Are the Nationals playing tense?

Patrick Semansky/AP

Patrick Semansky/AP

Ian Desmond, one of the Nationals’ leaders, and Manager Davey Johnson talk often about the goings-on of the team. After Tuesday loss, their third in four games and one that dropped them below .500 for the fifth time, Desmond wanted to speak with Johnson about a serious matter. According to Johnson, Desmond felt the Nationals were not as loose this season as last year’s magical 98-win season.

Johnson didn’t disagree.

“We’re awfully young,” Johnson said. “We got some young guys on the bench. They have to go through the experience. That’s part of it. But I think we’ll be fine. Play loose. Free and easy. We’ve shown signs that we’re getting close.”

Johnson’s thoughts before Tuesday’s game echoed similar sentiments earlier in the season. The Nationals, as a whole, are dealing with expectations for the first time. They were anointed World Series favorites before the season. While they crept up on opponents last season, that hasn’t been the case this year. The encore performance had hurdles that required adjustments that just haven’t been made. What worked in 2012 — the bench, offense, defense and bullpen — hasn’t worked as well in 2013.

“You guys [reporters] got them all nervous,” Johnson said, with a smirk. “A lot of guys are trying to make their mark up here, established up here. It’s part of what you go through. Last year was a very exceptional year, young guys came up and played very well. [Bryce] Harper came up. Tyler Moore. [Steve] Lombardozzi. This year, with some injuries, they pressed in there. I think they are learning that other clubs look at you a little differently. Pitch you a little differently. And you gotta make adjustments the second time around.”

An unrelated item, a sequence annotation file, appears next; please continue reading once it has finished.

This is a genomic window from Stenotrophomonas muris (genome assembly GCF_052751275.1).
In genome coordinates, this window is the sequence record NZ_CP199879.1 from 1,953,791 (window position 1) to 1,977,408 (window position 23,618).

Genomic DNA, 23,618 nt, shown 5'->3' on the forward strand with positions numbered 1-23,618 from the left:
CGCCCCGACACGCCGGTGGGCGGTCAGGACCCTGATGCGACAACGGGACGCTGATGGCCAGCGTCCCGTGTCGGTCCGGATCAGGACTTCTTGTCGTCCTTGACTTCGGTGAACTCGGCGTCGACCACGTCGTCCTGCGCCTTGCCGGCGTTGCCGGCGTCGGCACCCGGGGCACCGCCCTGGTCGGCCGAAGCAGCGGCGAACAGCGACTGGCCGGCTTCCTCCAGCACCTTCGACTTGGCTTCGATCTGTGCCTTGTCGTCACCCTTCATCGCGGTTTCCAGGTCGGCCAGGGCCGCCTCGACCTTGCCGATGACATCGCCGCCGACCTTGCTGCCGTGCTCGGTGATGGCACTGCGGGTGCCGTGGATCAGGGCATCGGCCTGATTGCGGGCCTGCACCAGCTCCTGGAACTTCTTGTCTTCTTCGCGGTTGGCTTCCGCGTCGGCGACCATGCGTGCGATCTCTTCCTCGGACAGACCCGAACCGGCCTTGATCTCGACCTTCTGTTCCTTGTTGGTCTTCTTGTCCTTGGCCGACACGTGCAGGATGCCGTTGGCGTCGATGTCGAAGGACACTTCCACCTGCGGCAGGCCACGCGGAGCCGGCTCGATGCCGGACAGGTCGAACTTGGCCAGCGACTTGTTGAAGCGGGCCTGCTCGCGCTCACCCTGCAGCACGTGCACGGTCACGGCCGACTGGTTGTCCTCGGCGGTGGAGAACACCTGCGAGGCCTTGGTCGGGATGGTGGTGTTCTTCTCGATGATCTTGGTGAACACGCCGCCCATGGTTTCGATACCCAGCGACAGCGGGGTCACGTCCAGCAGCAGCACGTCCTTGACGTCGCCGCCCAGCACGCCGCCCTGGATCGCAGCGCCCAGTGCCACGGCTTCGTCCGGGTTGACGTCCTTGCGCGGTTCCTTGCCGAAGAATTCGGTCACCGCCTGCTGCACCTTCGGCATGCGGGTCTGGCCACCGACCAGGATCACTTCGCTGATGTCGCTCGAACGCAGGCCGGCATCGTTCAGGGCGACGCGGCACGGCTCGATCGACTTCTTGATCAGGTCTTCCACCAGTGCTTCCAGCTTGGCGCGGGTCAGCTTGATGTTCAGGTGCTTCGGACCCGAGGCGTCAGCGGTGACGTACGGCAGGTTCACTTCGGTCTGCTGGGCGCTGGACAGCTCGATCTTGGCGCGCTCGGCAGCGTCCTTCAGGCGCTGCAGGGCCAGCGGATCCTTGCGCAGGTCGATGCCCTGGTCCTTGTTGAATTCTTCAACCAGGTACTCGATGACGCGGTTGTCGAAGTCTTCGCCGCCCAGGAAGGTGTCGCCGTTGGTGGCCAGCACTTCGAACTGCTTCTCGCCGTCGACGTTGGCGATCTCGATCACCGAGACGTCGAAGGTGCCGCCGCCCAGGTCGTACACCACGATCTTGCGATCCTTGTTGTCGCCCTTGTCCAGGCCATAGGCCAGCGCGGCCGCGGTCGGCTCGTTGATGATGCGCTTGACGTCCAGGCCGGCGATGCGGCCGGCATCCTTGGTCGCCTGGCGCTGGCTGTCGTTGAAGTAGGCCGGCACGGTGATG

Last season, the Nationals were a loose bunch, enjoying the fun that accompanied winning. But this season, the clubhouse after games has been quieter and more frustrated, a byproduct of losing. Before games, there hasn’t been a noticeable difference other than perhaps slightly little less music and joking, both traits of Michael Morse, who was traded, and Mark DeRosa, who left via free agency. Johnson said he told Desmond that there was plenty of time left to correct the early stumbles.

“Sometimes I look at things to happen for a reason,” Johnson said. “I think this is good. Struggle. Learn to come back … Desi likes to lead by example. And sometimes when you try to do too much you have to try and stay within yourself. And he knows that. And I think other guys try to do the same thing. I think the focus is on doing the things that got you here and stay within that. Sometimes it’s hard.”

But what could be done to loosen the group? How can Johnson, or others, break the tension and feel less pressure?

“I don’t think I’m putting too much pressure on them,” said Johnson, who, not to be forgotten, dubbed this season “World Series or bust” this winter. “I know they got the talent. It’s part of experience. When you get to the top of the hill, it’s a lot of times tougher to stay there. You have to go through struggles. And that’s what they’re going through.”

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